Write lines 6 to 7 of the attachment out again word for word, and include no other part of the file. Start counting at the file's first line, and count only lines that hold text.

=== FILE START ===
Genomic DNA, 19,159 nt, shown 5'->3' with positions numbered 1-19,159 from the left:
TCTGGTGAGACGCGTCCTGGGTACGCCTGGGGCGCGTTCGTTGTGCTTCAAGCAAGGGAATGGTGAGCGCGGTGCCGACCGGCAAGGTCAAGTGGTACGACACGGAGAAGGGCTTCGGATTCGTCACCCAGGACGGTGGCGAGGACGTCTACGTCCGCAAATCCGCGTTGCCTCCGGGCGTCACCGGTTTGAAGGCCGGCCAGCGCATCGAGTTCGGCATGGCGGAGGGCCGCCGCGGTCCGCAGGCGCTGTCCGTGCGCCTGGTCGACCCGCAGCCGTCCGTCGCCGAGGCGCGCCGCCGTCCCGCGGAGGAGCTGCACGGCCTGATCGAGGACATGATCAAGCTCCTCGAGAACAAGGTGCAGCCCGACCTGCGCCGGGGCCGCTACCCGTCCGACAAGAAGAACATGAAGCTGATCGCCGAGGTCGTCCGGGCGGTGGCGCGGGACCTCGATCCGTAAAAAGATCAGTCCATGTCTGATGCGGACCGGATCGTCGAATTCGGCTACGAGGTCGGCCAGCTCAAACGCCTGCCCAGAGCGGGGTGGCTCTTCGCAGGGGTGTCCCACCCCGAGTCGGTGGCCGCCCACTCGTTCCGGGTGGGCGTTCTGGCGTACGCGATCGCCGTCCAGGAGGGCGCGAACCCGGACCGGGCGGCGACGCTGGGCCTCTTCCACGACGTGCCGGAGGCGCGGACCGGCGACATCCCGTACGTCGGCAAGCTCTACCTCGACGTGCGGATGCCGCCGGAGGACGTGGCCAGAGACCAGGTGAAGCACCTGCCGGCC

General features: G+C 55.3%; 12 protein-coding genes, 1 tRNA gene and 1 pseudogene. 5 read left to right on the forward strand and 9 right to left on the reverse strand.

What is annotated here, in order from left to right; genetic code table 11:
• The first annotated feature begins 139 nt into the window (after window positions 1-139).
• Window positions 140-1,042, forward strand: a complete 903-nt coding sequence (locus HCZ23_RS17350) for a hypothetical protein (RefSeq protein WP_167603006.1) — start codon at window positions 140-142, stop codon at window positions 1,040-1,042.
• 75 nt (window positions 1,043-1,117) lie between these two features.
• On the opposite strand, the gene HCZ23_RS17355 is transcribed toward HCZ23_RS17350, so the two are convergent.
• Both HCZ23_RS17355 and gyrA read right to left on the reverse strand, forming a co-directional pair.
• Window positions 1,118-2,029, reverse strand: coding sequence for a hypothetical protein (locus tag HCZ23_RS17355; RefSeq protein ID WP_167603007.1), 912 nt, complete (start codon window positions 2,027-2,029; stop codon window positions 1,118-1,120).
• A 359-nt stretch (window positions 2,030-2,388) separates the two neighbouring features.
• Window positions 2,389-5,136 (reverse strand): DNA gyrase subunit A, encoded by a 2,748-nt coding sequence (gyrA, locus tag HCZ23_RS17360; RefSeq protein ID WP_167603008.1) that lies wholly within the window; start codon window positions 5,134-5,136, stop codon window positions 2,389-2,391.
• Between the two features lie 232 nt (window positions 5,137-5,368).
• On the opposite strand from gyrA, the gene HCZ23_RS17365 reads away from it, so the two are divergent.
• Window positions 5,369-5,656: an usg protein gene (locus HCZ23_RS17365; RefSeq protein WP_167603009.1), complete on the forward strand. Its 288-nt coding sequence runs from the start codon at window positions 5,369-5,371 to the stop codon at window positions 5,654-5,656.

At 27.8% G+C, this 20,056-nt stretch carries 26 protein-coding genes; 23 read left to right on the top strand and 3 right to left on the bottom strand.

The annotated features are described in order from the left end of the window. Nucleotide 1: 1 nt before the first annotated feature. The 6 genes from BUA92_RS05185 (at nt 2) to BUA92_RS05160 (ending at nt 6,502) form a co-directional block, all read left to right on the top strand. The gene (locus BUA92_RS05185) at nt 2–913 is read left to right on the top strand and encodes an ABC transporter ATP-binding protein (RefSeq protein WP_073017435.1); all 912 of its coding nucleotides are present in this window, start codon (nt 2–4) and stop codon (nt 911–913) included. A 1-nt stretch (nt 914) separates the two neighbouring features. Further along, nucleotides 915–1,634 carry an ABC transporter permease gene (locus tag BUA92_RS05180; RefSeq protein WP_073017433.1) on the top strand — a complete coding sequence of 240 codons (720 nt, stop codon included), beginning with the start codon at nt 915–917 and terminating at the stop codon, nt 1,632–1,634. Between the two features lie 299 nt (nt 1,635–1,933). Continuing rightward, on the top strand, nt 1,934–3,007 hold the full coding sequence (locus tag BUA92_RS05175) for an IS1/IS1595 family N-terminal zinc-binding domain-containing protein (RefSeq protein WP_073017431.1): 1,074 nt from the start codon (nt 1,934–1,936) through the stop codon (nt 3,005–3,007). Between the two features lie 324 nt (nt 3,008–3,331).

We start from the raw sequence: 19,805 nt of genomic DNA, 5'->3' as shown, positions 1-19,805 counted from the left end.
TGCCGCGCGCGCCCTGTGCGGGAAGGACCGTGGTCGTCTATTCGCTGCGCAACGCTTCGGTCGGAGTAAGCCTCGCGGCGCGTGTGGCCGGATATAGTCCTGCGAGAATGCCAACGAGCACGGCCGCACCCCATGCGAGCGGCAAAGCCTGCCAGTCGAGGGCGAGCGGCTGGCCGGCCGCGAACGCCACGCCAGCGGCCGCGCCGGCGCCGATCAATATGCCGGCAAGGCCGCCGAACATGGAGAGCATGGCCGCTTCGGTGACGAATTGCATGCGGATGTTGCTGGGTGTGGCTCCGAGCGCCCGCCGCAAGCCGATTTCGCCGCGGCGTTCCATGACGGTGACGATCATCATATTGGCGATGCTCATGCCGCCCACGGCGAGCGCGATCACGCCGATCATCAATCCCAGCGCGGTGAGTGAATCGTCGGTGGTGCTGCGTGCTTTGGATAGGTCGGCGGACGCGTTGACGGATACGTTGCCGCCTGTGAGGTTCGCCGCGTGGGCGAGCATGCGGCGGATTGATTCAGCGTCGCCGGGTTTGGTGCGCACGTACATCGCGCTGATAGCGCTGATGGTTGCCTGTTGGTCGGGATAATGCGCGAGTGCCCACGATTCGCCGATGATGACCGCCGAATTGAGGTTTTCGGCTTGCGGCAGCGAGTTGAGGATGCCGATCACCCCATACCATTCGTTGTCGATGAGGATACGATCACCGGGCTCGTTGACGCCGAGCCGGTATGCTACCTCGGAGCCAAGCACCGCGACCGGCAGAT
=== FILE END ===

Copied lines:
• Window positions 140-1,042, forward strand: a complete 903-nt coding sequence (locus HCZ23_RS17350) for a hypothetical protein (RefSeq protein WP_167603006.1) — start codon at window positions 140-142, stop codon at window positions 1,040-1,042.
• 75 nt (window positions 1,043-1,117) lie between these two features.